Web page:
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Post #: 711
RE: 176. Homer's ALL NEW Top 300 Films. - 17/9/2012 1:32:03 AM   
MonsterCat


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quote:

ORIGINAL: Pigeon Army

266. In The Loop - Still haven't seen The Thick of It.



You need to get on top of that shit pronto, bro.

< Message edited by MonsterCat -- 17/9/2012 1:34:06 AM >


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RE: 176. Homer's ALL NEW Top 300 Films. - 17/9/2012 9:38:43 AM   
matty_b


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quote:

Requiem for a Dream - I used to love this. When I was 18 and thought Steadicam close-ups were mindblowing. I saw it again the other week and fuck it just drowns all the emotion in FILMMAKING





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RE: 176. Homer's ALL NEW Top 300 Films. - 17/9/2012 10:03:51 AM   
rawlinson

 

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quote:

ORIGINAL: Pigeon Army
198. The Great Escape - One of the greatest of the WW2 films. Donald Pleasance is ridiculous good. Also it is not "too long" or filled with "boring bits", and I hardly think 'men breaking out of a POW camp SPOILERS but they almost all get killed during the escape END SPOILERS is 'blokey' in the same way that "GIANT FUCKING ROBOTS GIANT FUCKING EXPLOSIONS WHO NEEDS CHARACTERS AND PLOT WE GOT MEGAN FOX'S ARSE AND GIANT FUCKING ROBOTS" is. Rawlinson.


How did I get a mention?

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Post #: 714
RE: 176. Homer's ALL NEW Top 300 Films. - 17/9/2012 12:39:48 PM   
shool


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From: In The Pipe, Five by Five.
Yay. I still love Avatar.


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Post #: 715
RE: 176. Homer's ALL NEW Top 300 Films. - 17/9/2012 1:06:58 PM   
Pigeon Army


Posts: 14612
Joined: 29/1/2006
From: Pixar HQ, George Lucas' Office.

quote:

ORIGINAL: rawlinson


quote:

ORIGINAL: Pigeon Army
198. The Great Escape - One of the greatest of the WW2 films. Donald Pleasance is ridiculous good. Also it is not "too long" or filled with "boring bits", and I hardly think 'men breaking out of a POW camp SPOILERS but they almost all get killed during the escape END SPOILERS is 'blokey' in the same way that "GIANT FUCKING ROBOTS GIANT FUCKING EXPLOSIONS WHO NEEDS CHARACTERS AND PLOT WE GOT MEGAN FOX'S ARSE AND GIANT FUCKING ROBOTS" is. Rawlinson.


How did I get a mention?


I didn't just read the reviews. I also read the arguments. Like the one with the guy whose name was rawlinson saying that The Great Escape was a blokey dad film in the same way Transformers would be in twenty years time. If you're that guy named rawlinson, I apologise for how wrong you are.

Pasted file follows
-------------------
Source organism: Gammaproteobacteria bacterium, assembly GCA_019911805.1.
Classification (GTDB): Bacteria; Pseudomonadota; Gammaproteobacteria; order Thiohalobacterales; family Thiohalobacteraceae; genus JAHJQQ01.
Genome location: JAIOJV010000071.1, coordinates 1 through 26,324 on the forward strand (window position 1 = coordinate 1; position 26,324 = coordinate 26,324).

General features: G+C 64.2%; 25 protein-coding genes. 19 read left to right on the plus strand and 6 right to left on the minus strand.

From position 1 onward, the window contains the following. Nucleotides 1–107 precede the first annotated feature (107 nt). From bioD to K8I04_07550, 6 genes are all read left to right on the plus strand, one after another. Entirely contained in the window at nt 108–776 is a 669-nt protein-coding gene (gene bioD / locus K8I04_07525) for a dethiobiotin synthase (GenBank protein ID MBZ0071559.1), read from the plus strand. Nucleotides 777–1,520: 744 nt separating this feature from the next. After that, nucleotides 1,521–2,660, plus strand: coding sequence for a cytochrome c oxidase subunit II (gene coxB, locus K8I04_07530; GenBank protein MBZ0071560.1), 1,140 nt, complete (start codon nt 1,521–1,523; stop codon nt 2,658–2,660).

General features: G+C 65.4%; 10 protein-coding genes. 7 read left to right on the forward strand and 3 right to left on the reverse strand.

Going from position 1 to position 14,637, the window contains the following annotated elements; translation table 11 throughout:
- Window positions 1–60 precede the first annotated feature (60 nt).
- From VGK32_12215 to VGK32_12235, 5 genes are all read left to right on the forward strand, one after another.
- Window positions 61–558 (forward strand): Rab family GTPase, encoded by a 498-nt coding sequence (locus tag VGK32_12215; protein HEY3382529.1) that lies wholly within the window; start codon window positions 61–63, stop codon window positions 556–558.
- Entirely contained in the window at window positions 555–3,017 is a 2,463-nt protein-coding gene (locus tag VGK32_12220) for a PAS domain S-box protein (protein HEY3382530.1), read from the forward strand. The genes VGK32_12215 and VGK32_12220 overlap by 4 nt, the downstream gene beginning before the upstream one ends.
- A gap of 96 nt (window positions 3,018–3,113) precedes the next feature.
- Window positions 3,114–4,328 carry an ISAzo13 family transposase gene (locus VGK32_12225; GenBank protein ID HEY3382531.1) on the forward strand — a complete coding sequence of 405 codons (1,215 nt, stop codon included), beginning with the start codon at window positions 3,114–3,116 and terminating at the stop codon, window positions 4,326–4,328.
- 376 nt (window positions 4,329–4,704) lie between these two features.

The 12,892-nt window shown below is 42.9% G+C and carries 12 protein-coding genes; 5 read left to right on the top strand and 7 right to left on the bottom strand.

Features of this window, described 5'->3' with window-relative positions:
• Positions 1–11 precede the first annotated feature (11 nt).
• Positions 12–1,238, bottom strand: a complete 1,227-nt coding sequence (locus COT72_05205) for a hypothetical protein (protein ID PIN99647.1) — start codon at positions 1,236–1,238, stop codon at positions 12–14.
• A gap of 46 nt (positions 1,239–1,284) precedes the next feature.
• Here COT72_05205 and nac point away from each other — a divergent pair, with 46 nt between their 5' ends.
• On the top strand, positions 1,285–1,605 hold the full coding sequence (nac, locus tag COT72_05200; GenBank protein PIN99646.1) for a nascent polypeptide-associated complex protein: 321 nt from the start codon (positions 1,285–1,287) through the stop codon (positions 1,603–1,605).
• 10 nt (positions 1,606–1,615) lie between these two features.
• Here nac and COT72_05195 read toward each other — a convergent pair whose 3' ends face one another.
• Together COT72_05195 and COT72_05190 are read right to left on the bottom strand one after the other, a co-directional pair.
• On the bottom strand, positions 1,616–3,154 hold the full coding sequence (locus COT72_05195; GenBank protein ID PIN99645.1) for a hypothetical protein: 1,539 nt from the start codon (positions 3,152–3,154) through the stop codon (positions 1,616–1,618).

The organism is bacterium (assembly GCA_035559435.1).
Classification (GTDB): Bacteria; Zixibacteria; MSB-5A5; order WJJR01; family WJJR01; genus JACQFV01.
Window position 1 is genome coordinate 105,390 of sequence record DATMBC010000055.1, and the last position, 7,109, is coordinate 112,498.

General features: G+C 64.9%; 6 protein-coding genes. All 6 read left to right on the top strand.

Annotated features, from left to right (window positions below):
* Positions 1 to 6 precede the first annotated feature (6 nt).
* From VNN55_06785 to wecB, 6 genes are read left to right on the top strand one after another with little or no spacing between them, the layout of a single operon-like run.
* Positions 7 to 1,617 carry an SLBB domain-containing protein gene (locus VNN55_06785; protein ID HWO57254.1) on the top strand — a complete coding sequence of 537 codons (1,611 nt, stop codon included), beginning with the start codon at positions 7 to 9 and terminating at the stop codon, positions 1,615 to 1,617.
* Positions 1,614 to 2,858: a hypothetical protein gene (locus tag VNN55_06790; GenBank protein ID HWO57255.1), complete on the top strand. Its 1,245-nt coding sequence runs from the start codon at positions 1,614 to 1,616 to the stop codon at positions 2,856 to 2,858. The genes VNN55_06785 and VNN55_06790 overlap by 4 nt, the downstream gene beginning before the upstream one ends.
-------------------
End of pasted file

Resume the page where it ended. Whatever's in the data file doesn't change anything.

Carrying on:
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quote:

ORIGINAL: Rinc
She's supposed to be 13! I'd want her to be very attractive though


quote:

ORIGINAL: MonsterCat
quote:

ORIGINAL: Pigeon Army
Stop being mean to Deviation

No.

(in reply to rawlinson)
Post #: 716
RE: 176. Homer's ALL NEW Top 300 Films. - 17/9/2012 1:13:46 PM   
homersimpson_esq


Posts: 20118
Joined: 30/9/2005
From: Springfield
Nothing like a bit of procrastination...!


quote:

ORIGINAL: Pigeon Army

230. Finding Nemo - Every Pixar film is on this list except A Bug's Life, isn't it?

Pretty much.

THE WEIRD
286. Cars - By weird I mean 'this is an odd film for a top 300'. Also fuck you A Bug's Life has Kevin Spacey and that awesome climax with the fake bird.
277. Lilo & Stitch - What are you, 12? Something about finding Iron Man scary.
263. Star Trek - Um, ok. Nerd.


Yeah, A Bug's Life isn't that great.

Antz was better.


_____________________________

That deep-browed Homer ruled as his demesne.


Bristol Bad Film Club
A place where movie fans can come and behold some of the most awful films ever put to celluloid.

(in reply to Pigeon Army)
Post #: 717
RE: 176. Homer's ALL NEW Top 300 Films. - 17/9/2012 1:30:49 PM   
Pigeon Army


Posts: 14612
Joined: 29/1/2006
From: Pixar HQ, George Lucas' Office.

quote:

ORIGINAL: homersimpson_esq
Yeah, A Bug's Life isn't that great.

Antz was better.



You need help.

_____________________________

quote:

ORIGINAL: Rinc
She's supposed to be 13! I'd want her to be very attractive though


quote:

ORIGINAL: MonsterCat
quote:

ORIGINAL: Pigeon Army
Stop being mean to Deviation

No.

(in reply to homersimpson_esq)
Post #: 718
RE: 176. Homer's ALL NEW Top 300 Films. - 17/9/2012 1:45:58 PM   
directorscut


Posts: 10886
Joined: 30/9/2005
If you have to be 12 to think Lilo and Stitch is great then I don't want to hit puberty.

_____________________________



Member of the TMNT 1000 Club.

(in reply to Pigeon Army)
Post #: 719
RE: 176. Homer's ALL NEW Top 300 Films. - 17/9/2012 1:46:03 PM   
Olaf


Posts: 23701
Joined: 26/2/2007
From: 41°N 93°W

quote:

ORIGINAL: Pigeon Army
271. The Incredibles - The film I have used the most in the tutorials I teach for my university's 100-level Introduction to Film Studies paper. So, so, so good.


mfw



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I tried to groan, Help! Help! But the tone that came out was that of polite conversation.

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(in reply to Pigeon Army)